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  • Meditation, Happiness and Compassionate Altruism

    I’m about to take off for a meeting organized by the Stanford University-based CCare, The Center for Compassion and Altruism Research and Education in Telluride Colorado. We’re presenting results from our current research on contemplative practices (the more heady expression for meditation) and various psychological variables, such as depressionanxietyempathy-based guilt and compassionate altruism.

    We’ve gathered data from major schools of contemplative practices, including over 2000 subjects thus far. Most of our participants identified their kind of practice: Tibetan Buddhism, Theravada Buddhism, Centering Prayer and secular meditation well-known as “Mindfulness Meditation” We’re comparing these practitioners to a non-Buddhist, non-meditating population we gathered some years ago.

    Big picture –meditators across all groups are less prone to feeling guilty for imaginary crimes (thinking erroneously that they’re responsible for someone else’s misery), less prone to depression and anxiety and higher in openness, general agreeableness, and altruism towards strangers. The personal benefits are obvious.

    Meditation and compassion make us happier people


    Who doesn’t want to suffer less from guilt, or blaming one’s self for things that happen to others and over which you have no control. Who doesn’t want to feel less depressed and less anxious. What may be even more noteworthy, however, in terms of ultimate wellbeing, is the role meditation may possibly play in compassionate altruism directed towards strangers. In this increasingly global world, economic melt-downs in European or Asian countries directly effect our local American economy. When a new viral agent shows up half way around the world, we know it will rapidly travel everywhere, if measures are not found to control it. When an earthquake or tsunami decimates a population far removed from ourselves, we are first-hand witnesses. TV news and often even more immediate, the Internet via Twitter and Facebook bring us links and images putting us on the scene of any natural or man-made disasters, and into the middle of multiple wars.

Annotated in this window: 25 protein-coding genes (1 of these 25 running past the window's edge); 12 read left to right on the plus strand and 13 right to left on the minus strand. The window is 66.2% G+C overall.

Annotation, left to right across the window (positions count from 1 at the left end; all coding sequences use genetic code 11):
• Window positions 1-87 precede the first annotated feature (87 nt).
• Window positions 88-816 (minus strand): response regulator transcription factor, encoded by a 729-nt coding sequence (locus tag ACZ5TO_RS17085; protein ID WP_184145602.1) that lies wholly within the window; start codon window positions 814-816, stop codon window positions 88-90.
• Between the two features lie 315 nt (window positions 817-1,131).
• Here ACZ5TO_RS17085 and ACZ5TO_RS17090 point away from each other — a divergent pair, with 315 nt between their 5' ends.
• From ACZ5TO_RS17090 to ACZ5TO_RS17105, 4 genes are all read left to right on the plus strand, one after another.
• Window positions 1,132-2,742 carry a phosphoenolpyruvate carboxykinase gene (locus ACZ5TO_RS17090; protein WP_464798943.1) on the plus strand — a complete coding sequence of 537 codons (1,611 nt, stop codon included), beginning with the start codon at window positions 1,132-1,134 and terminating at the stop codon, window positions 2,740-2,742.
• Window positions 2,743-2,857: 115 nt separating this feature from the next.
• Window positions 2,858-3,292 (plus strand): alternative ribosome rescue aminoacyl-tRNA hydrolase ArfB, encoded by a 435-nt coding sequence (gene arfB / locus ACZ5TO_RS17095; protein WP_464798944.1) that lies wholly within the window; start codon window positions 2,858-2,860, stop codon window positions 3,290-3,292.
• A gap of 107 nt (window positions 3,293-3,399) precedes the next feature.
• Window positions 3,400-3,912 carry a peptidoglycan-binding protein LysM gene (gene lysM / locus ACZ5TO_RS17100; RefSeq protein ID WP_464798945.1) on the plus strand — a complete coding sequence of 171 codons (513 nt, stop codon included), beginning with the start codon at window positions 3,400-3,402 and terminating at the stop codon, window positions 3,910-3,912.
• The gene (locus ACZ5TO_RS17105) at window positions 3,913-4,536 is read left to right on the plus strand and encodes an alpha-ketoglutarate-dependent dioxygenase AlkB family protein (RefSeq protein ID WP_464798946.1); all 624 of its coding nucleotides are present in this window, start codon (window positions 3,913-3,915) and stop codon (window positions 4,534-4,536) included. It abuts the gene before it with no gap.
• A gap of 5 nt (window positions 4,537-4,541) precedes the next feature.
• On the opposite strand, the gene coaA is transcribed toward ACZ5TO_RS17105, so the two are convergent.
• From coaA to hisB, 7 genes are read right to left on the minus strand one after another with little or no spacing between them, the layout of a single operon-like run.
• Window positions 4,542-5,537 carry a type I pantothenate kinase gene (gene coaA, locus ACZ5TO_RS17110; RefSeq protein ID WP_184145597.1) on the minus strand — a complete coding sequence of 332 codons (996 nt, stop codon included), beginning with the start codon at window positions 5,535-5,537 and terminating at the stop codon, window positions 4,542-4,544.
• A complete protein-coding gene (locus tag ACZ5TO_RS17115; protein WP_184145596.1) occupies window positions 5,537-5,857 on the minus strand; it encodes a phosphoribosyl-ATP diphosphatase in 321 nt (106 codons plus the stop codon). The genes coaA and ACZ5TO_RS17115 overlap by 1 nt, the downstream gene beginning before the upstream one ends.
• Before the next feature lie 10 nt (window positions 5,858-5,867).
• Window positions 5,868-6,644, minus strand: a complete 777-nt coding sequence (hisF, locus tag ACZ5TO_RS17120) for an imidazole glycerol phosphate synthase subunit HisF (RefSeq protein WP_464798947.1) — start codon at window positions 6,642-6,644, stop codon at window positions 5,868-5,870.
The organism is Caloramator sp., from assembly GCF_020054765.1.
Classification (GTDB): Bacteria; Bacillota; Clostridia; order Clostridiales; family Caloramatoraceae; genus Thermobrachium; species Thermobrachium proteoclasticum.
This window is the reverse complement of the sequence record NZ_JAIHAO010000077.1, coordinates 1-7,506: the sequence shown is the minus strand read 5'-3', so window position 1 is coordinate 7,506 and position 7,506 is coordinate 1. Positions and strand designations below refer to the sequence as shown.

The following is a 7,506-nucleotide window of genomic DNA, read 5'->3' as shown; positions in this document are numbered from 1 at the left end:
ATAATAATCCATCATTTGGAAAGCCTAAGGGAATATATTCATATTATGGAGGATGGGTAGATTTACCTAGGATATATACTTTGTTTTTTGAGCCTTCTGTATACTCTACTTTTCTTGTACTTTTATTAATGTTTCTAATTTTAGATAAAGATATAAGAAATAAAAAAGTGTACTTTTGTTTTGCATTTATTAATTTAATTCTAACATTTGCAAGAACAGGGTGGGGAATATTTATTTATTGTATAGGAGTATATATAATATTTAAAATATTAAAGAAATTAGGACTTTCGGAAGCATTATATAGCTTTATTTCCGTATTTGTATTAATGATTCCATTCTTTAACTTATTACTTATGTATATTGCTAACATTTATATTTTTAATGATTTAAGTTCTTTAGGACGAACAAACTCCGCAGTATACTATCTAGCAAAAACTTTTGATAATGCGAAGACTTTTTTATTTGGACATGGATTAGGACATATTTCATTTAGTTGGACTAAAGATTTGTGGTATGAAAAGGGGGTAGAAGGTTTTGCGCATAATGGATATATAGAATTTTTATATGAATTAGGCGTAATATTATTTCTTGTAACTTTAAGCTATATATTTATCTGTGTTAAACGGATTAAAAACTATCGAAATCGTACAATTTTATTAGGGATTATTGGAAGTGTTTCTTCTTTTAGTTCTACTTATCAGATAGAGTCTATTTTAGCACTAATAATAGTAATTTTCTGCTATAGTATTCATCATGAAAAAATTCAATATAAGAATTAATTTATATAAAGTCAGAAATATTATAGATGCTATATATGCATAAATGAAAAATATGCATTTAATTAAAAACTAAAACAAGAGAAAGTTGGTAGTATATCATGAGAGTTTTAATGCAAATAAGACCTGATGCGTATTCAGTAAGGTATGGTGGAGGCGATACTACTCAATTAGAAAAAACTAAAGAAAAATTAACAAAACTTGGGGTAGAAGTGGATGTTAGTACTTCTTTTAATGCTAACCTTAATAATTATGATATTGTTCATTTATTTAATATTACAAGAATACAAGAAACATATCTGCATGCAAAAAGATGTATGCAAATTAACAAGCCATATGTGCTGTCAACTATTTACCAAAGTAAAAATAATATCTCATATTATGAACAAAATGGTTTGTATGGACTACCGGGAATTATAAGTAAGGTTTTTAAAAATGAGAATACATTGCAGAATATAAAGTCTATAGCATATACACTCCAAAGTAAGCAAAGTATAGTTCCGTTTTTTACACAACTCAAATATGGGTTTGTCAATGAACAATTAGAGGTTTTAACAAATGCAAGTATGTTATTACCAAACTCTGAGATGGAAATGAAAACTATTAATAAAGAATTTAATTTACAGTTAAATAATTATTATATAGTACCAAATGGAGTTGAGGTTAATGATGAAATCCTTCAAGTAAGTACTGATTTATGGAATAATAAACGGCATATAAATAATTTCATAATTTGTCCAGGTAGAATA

We evolved in a different era, in hunter and gatherer societies. In the “era of evolutionary adaptations” we lived in small groups. According to anthropologist Robin Dunbar, author of “How Many Friends Does One Person Need?: Dunbar’s Number and Other Evolutionary Quirks?”, a group of closely connected people might have been 30 to 50 and an extended gathering of a culturally related group might have included 150. In many ways we haven’t changed, we have the same biology, and a similar nervous system –and how many people I personally talk to in a given week isn’t that large. But given our instant electronic connection, most are witnessing in often painful detail, the lives of thousands –no millions– of people who, in terms of basic psychology, don’t different from ourselves, in our cities, neighborhoods, and small social groups.

    Historically, when we lived in small and relatively isolated groups, it was fairly easy to recognize an “in-group” and “out-group.” Those of our own kind (so we would see it) are the in-group and everyone else is the out-group. Compassionate altruism was largely saved for family and friends, and perhaps an extended in-group. Everyone else was out-group and because competition between groups was an important factor in human evolution, altruism towards our own group made it likely to see the out-group as direct competition for resources in the local environment.